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Online dating has increasingly become a way for young people in Iran to connect, and, as of late, even get married, though the latter is still quite uncommon.

Fariba, 31, is a newly divorced attorney living in Tehran who, in a phone conversation, tells Al-Monitor she blames her divorce on online dating.

As of right now, Iranian officials have ordered gender testing to take place on all of the team’s players before they decide what action to take next.

Iran’s women’s team is currently ranked 59th in the world by FIFA.

Even the highest clerics are kept on their toes answering regular questions from their lay followers, in part because just this busywork vindicates their scholarly relevance.

You can compare this to Roman Catholicism, which similarly has survived for centuries owing to its intense pastoral involvement in its believers’ lives, and the authoritarian structure underpinning that engagement. Almost any major cleric has a website with a Q & A section, a running Dear Abby column advising the faithful on the do-and-don’t minutiae of their daily lives. Ayatollah Khameini has two websites: one in his capacity as Supreme Leader ( and another (farsi.khamenei.ir), which I hesitate to call “personal” — it carries no suggestion of a private life — centering rather more on his religious and cultural activities; it might resemble a campaign website, if the man ever had to run for anything.

In the first few days after its removal from cyber space, the message was "No website found at this address." Since then, other than announcing its removal, the message says, "The managers of this website are being legally pursued." The blog's homepage contained a picture of Ayatollah Makarem-Shirazi, a prominent Iranian cleric, and a Q & A section in which relevant questions were answered by Makarem-Shirazi himself or according to his book.

The Supreme Leader of Iran, Ayatollah Ali Khameini, had used “his own website” to issue a fatwa barring men and women from chatting together online, “given the immorality that often applies to this.” The story got retweeted by real human rights activists, like Suzanne Nossel, head of the PEN American Center: And by fake ones, like Ben Weinthal, paid to propagandize for an Iran war by the so-called Foundation for Defense of Democracies: Robert Spencer, the highly profit-making one-man Islamophobic road show, seized on it: And for some reason, the story seems to have been a big hit in Indonesia, where perhaps it allowed believers in a notoriously syncretic Islam to laugh at those crazy Iranians: Here’s my question, though: can be about anything.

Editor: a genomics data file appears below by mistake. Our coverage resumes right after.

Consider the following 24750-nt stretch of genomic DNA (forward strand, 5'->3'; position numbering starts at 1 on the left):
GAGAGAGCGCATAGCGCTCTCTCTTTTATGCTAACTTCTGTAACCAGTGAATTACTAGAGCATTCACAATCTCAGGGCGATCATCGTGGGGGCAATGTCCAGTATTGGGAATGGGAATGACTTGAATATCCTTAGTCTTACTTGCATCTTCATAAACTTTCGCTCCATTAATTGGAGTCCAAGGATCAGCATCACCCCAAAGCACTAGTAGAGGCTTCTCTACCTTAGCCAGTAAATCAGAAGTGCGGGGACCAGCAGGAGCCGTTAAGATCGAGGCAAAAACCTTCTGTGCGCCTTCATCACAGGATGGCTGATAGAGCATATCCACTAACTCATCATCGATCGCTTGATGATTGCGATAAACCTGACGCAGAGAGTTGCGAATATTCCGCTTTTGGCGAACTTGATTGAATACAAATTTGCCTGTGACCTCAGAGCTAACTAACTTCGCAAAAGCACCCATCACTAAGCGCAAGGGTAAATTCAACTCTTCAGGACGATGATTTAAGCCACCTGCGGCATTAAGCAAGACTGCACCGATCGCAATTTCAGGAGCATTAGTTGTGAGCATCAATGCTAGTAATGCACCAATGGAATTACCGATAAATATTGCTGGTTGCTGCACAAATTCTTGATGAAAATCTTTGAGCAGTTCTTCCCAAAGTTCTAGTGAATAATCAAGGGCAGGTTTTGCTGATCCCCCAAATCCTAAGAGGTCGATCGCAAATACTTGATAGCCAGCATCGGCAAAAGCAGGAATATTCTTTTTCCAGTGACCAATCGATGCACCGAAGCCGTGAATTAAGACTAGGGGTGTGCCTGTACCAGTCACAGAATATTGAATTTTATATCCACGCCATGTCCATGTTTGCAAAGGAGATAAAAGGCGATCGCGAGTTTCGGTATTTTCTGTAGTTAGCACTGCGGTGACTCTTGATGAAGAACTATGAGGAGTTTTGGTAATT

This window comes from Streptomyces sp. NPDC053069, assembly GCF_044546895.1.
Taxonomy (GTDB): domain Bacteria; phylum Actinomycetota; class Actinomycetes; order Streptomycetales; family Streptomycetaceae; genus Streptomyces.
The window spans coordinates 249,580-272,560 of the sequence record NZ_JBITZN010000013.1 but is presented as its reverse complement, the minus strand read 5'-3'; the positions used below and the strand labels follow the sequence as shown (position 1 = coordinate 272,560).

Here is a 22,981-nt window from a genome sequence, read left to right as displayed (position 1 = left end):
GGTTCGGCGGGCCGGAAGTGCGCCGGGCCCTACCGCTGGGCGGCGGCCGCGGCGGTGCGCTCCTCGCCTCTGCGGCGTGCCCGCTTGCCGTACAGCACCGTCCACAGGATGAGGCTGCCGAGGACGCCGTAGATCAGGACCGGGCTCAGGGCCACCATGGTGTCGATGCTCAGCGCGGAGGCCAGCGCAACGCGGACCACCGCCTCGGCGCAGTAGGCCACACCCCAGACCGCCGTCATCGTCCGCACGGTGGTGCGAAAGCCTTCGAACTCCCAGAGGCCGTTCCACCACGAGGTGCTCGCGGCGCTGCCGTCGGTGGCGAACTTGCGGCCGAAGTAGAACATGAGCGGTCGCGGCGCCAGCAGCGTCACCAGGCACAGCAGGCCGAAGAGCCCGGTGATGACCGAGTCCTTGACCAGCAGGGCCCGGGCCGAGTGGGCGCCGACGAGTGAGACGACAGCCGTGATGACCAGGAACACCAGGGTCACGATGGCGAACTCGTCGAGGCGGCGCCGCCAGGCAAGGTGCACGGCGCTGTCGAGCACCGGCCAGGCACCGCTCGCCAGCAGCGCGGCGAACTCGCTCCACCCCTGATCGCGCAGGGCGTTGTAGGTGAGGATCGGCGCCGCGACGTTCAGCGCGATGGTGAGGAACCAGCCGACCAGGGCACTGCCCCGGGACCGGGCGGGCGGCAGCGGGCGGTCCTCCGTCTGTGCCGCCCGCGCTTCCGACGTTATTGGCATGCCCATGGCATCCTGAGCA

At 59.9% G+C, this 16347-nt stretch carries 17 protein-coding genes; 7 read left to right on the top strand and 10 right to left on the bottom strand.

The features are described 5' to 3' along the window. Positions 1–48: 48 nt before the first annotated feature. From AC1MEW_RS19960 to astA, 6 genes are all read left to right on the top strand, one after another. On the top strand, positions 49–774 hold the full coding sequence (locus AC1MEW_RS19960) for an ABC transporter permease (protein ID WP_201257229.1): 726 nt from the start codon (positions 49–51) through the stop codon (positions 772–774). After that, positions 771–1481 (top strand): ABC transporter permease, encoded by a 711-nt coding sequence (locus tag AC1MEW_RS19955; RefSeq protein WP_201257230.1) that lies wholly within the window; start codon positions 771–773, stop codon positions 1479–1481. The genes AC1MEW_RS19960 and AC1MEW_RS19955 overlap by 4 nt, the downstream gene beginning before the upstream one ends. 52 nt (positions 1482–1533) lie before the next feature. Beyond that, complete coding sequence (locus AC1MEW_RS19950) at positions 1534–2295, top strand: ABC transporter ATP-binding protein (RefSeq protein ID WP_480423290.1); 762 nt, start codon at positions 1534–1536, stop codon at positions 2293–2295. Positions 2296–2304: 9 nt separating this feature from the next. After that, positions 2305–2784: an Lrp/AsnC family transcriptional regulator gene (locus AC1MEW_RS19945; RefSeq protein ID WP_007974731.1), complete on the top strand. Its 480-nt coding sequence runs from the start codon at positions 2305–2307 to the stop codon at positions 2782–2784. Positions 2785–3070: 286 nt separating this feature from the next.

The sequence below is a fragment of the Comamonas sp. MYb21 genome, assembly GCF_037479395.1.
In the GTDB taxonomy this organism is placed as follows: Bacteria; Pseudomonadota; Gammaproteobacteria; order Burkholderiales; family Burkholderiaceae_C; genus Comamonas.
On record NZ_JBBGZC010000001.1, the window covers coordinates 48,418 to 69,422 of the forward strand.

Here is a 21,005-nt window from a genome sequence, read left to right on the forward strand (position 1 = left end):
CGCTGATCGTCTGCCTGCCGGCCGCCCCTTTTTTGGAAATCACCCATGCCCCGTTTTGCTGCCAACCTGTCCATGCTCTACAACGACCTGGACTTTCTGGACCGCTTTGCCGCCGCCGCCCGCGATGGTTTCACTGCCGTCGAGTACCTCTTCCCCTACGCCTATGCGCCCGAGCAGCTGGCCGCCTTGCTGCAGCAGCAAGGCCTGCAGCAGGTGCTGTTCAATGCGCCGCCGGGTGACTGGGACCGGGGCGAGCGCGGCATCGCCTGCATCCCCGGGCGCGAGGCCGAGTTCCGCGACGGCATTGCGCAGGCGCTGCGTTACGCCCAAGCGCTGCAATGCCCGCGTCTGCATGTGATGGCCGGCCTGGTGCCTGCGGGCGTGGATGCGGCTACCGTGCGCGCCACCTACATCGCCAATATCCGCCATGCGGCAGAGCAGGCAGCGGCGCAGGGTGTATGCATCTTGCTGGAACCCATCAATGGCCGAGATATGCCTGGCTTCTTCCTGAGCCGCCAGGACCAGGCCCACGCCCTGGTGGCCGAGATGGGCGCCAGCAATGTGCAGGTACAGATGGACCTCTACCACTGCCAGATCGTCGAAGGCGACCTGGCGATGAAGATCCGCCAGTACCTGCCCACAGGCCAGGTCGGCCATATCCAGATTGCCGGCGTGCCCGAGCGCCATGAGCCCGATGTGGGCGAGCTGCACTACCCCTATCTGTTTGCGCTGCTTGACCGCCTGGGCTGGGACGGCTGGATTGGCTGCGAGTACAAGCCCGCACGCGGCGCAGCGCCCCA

"All I knew," she says, "was that he was unable to hold a job. Once we moved in together on our wedding night, I found out that he is addicted to crystal meth.

Had we initially met in person, this would have been very unlikely." But, most young, tech-savvy Iranians who have found dates through chat rooms, continue to frequent these online spaces and enjoy chatting, even if it doesn't result in a real-life meeting or a serious relationship.

Fariba found her ex-husband in an Iranian chat room and met up with him after four chatting sessions.

He is a Sharif University graduate, brilliant and good-looking.